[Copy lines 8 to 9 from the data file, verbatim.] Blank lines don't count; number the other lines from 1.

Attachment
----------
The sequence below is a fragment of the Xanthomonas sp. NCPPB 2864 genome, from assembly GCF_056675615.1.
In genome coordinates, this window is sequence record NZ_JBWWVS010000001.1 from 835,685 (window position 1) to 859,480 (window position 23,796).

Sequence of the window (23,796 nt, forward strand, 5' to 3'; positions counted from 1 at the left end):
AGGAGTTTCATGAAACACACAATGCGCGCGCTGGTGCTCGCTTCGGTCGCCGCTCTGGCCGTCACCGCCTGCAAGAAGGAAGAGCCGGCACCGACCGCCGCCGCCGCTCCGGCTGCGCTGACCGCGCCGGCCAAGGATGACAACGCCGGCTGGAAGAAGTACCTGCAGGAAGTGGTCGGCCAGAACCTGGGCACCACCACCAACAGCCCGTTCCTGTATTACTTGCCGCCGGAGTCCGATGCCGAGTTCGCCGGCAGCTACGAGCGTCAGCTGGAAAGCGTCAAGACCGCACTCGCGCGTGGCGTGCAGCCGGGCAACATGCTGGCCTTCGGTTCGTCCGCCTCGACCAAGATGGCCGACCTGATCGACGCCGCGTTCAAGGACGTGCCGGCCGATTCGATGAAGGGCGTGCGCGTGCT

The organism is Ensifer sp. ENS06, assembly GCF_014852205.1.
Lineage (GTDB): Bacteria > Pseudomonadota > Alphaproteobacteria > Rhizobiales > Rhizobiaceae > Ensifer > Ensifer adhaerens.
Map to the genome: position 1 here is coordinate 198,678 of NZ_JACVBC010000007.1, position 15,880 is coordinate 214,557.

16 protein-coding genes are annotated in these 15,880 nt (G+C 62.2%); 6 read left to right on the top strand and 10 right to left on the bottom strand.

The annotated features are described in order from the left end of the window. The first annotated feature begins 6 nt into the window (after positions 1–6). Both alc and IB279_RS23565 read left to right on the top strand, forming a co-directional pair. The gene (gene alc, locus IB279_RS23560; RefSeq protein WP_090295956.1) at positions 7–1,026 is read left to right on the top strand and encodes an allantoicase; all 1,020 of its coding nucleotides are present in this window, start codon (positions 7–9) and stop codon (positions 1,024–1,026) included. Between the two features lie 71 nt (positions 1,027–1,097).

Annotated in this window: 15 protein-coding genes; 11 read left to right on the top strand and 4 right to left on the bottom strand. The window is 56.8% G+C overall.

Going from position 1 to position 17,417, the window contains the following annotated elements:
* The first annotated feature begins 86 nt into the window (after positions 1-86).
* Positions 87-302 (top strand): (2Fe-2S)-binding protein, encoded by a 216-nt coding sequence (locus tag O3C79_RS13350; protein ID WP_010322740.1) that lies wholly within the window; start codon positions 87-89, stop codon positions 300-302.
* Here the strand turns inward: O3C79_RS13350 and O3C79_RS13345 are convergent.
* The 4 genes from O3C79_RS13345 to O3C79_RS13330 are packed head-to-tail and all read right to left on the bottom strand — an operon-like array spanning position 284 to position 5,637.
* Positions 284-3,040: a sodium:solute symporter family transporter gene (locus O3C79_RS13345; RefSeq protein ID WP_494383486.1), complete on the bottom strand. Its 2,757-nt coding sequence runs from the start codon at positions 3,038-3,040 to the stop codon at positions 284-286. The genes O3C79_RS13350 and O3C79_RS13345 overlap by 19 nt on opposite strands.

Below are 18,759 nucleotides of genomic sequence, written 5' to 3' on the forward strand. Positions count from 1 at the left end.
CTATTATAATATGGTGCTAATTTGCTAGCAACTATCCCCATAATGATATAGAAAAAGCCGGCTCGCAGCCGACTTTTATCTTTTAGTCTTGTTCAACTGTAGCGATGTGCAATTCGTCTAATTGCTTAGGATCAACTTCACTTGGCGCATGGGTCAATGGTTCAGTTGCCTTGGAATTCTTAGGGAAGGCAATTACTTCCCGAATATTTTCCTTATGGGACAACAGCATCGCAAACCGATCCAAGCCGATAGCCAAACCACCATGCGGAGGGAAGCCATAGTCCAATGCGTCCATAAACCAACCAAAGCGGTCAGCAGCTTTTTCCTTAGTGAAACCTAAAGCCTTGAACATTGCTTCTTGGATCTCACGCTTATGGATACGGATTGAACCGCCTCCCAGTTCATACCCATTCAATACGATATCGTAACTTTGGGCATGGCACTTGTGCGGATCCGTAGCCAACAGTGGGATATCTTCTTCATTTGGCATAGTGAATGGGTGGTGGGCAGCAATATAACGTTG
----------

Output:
16 protein-coding genes are annotated in these 15,880 nt (G+C 62.2%); 6 read left to right on the top strand and 10 right to left on the bottom strand.

The annotated features are described in order from the left end of the window. The first annotated feature begins 6 nt into the window (after positions 1–6). Both alc and IB279_RS23565 read left to right on the top strand, forming a co-directional pair. The gene (gene alc, locus IB279_RS23560; RefSeq protein WP_090295956.1) at positions 7–1,026 is read left to right on the top strand and encodes an allantoicase; all 1,020 of its coding nucleotides are present in this window, start codon (positions 7–9) and stop codon (positions 1,024–1,026) included. Between the two features lie 71 nt (positions 1,027–1,097).